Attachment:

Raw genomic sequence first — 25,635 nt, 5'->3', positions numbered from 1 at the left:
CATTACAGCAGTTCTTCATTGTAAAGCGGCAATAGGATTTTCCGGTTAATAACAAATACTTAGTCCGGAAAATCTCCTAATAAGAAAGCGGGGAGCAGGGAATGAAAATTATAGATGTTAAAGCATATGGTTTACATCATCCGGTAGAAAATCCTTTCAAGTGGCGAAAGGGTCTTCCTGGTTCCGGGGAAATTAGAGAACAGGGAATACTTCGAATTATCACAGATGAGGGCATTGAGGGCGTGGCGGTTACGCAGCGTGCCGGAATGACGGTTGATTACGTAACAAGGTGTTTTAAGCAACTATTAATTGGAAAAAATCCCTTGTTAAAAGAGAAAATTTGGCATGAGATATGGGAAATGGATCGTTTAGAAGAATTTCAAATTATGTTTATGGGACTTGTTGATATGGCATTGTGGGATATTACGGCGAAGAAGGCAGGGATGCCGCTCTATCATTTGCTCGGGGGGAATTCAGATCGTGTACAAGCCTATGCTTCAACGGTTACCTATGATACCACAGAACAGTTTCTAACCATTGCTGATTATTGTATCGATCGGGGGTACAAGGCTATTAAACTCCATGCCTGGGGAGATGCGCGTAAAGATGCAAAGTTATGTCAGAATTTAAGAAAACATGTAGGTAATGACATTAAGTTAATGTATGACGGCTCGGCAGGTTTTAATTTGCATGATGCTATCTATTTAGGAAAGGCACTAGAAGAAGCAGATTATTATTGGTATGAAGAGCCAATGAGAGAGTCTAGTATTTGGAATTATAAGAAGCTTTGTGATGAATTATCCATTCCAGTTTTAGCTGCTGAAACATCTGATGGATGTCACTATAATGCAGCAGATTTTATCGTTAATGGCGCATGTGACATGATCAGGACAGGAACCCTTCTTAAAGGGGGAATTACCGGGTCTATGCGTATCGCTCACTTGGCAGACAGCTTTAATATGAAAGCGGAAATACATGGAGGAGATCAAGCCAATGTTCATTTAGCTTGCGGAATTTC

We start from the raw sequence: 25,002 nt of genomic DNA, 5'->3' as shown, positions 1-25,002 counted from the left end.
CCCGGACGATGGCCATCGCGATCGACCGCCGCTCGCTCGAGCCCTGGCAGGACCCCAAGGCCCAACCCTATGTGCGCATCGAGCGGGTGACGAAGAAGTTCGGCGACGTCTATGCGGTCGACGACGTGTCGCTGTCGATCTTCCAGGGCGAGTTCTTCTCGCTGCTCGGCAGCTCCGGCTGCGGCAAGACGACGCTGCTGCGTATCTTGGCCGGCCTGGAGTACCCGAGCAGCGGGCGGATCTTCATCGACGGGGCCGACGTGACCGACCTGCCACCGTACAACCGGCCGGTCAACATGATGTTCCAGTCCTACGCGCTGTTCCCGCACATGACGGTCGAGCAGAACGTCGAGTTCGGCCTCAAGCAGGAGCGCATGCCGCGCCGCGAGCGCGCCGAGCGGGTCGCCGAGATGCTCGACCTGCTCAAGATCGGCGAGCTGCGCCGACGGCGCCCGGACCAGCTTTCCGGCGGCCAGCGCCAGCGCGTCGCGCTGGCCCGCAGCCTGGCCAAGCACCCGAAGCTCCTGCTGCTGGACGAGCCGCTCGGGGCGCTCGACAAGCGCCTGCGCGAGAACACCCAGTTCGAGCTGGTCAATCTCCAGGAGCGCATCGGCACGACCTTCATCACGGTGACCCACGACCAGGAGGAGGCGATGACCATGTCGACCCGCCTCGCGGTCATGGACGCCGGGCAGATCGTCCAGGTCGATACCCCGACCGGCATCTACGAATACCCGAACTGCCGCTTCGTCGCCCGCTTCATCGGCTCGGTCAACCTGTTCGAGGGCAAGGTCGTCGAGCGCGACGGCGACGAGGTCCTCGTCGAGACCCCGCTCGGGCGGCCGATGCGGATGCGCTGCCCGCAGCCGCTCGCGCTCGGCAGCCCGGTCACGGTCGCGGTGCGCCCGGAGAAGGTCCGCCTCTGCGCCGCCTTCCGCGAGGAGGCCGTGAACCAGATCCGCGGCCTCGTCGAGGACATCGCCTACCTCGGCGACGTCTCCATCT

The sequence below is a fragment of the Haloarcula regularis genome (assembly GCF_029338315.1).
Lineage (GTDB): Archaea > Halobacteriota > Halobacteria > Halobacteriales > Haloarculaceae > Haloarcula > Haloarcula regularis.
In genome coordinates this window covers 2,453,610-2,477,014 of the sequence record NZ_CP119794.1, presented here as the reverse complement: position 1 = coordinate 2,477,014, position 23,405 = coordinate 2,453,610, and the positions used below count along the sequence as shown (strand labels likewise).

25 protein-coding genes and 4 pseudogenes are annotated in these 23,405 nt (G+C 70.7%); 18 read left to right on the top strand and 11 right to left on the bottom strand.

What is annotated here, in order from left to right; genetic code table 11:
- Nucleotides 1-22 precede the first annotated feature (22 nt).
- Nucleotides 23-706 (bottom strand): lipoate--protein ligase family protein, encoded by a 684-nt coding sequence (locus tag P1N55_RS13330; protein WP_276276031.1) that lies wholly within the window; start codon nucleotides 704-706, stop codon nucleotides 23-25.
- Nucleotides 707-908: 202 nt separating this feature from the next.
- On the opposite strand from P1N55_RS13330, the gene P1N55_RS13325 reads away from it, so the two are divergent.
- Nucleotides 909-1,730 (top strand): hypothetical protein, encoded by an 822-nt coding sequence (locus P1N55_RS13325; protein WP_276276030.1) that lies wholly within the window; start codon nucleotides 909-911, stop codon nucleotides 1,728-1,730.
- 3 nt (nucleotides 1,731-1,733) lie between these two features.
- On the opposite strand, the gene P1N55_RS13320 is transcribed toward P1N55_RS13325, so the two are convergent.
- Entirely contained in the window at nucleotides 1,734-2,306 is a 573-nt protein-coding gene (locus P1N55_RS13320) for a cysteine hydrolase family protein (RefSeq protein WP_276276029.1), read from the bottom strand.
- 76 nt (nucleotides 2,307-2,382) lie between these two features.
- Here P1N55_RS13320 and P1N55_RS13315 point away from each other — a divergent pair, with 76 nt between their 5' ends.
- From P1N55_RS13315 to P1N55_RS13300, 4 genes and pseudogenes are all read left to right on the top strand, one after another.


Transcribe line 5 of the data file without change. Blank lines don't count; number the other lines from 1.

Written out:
The sequence below is a fragment of the Haloarcula regularis genome (assembly GCF_029338315.1).